War breaks out between nations and Sodom and Gomorrah. The kings of Sodom and Gomorrah were defeated and their goods along with Lot were taken by the victors. When Abram heard about Lot’s captivity, he rounded up trained servants and embarked on a rescue mission. He and his servants smote the enemy and brought back all the goods, Lot, his possessions, the women and the people.
When Abram returned from the slaughter of Chedorlaomer and the other kings, the king of Sodom went to meet him. Melchizedek, the king of Salem and priest of God brought Abram bread and wine. Bread symbolizes the body of Jesus and wine, His blood. Bread and wine are used at the Lord’s Supper. Here we see the connection between Abram and the Messiah. Melchizedek means king of righteousness. The author of Hebrews describes him as the king of peace who “without father, without mother, without genealogy, having neither beginning of days nor end of life, but made like the Son of God, remains a priest continually” (Hebrews 7:2, 3). The order of Melchizedek is the order of the priesthood to which Christ belongs. This is the man who blessed Abram, the man who would be the father of many nations and the man to whom the children of God would be identified with.
Melchizedek is a type of Christ. Like Jesus, he represents righteousness. Jesus was baptized not because He was sinless but to “fulfill all righteousness” (Matthew 3:15). Melchizedek was a Priest of God. Jesus is a High Priest “who is holy, harmless, undefiled, separate from sinners and made higher than the Heavens” (Hebrews 7:26). Tithes belong to the Lord. Abram gave a tenth of his goods to Melchizedek. The writer of Hebrews said of this, “Now consider how great this man was, to whom even the patriarch Abraham gave a tenth of the spoils” (Hebrews 7:4).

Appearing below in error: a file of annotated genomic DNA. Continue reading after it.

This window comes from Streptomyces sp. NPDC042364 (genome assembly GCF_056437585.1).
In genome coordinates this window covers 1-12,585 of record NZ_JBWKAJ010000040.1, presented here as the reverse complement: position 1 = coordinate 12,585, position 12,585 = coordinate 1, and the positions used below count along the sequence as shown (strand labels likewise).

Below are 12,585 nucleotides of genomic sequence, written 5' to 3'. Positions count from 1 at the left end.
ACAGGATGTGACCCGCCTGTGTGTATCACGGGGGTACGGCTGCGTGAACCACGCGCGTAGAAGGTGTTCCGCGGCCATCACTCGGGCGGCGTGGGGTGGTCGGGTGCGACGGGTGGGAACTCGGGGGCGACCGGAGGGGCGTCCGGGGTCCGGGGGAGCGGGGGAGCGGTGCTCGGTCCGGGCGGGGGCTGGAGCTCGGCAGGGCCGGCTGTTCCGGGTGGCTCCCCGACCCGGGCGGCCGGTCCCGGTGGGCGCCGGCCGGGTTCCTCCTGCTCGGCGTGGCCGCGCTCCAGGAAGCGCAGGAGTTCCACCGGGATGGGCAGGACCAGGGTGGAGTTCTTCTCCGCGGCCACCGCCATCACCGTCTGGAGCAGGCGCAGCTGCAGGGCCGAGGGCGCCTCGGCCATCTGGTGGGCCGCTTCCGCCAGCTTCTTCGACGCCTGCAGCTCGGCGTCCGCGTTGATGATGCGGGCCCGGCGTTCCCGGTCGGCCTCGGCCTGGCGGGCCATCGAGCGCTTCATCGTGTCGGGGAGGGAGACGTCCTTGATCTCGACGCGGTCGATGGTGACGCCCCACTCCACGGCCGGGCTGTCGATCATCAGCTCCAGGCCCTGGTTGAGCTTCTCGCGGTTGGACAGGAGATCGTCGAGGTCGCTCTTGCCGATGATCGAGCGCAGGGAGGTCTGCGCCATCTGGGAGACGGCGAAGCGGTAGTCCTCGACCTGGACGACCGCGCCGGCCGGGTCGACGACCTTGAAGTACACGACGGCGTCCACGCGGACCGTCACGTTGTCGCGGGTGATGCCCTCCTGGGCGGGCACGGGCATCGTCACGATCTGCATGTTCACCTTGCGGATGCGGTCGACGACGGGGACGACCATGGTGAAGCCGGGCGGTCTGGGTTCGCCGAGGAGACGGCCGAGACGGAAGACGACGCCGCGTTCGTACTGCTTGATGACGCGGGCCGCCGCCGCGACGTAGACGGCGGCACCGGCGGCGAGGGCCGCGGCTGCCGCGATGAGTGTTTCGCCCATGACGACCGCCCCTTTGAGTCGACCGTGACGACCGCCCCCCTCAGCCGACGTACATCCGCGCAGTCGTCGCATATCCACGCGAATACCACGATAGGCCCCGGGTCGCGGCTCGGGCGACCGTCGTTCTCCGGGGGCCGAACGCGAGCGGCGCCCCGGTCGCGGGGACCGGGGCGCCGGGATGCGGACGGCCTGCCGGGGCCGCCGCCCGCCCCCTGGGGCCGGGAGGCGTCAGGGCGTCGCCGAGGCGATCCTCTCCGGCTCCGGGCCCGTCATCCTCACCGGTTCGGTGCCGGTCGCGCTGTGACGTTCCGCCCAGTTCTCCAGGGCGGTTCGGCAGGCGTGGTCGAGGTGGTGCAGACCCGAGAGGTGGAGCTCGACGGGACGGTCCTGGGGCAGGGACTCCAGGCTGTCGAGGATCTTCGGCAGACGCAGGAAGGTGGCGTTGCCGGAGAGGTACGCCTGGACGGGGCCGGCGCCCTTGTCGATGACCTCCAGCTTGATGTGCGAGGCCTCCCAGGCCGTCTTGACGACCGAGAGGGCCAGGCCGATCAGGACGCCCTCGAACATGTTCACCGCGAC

Like Jesus, Melchizedek had no beginning nor end and like Jesus, he represents peace. Melchizedek blessed Abram. He referred to him as Abram of the most High God, Possessor of heaven and earth. Here is a reference to the fourth commandment which speaks of God’s creation. Abram is seen as a child of God, the Creator. God is also seen as a Deliverer of His people. He delivered Abram’s enemies into his hands. Later He will deliver His people from their enemies.
Abram does not take what the king of Sodom offers him, i.e worldly possessions. He knows that only God could make him rich. God is His Provider. He doesn’t want to accept anything from the king, lest you should say, ‘I have made Abram rich’—” (Genesis 14:23). Ellen G. White comments comments on this.
By the usage of war, the spoils belonged to the conquerors; but Abraham had undertaken this expedition with no purpose of gain, and he refused to take advantage of the unfortunate, only stipulating that his confederates should receive the portion to which they entitled.
Few, if subjected to such a test, would have shown themselves as noble as did Abraham. Few would have resisted the temptation [p. 136] to secure so rich a booty. His example is a rebuke to self-seeking, mercenary spirits. Abraham regarded the claims of justice and humanity. His conduct illustrates the inspired maxim, “Thou shalt love thy neighbor as thyself.” Leviticus 19:18, “I have lifted up my hand,” he said, “unto the Lord, the most high God, the possessor of heaven and earth, that I will not take from a thread even to a shoe latchet, and that I will not take anything that is thine, lest thou shouldest say, I have made Abram rich.” He would give them no occasion to think that he had engaged in warfare for the sake of gain, or to attribute his prosperity to their gifts or favor. God had promised to bless Abraham, and to Him the glory should be ascribed – Patriarchs And Prophets-pp-12
Rather than take riches from the king of Sodom, Abraham chose rather to give a tenth of his spoils to Melchizedek, the high priest king of Salem. Salem means “peace” which commentators affirm is the same as Jerusalem. It is interesting to note that the name of king of Sodom was Bera which means “son of evil” and Sodom means “burning”. It was a Canaanite city.
Abram brings home the message that only God can give us what we have. He is our Provider. Whenever we receive good things, we ought to give Him the thanks and glory He deserves.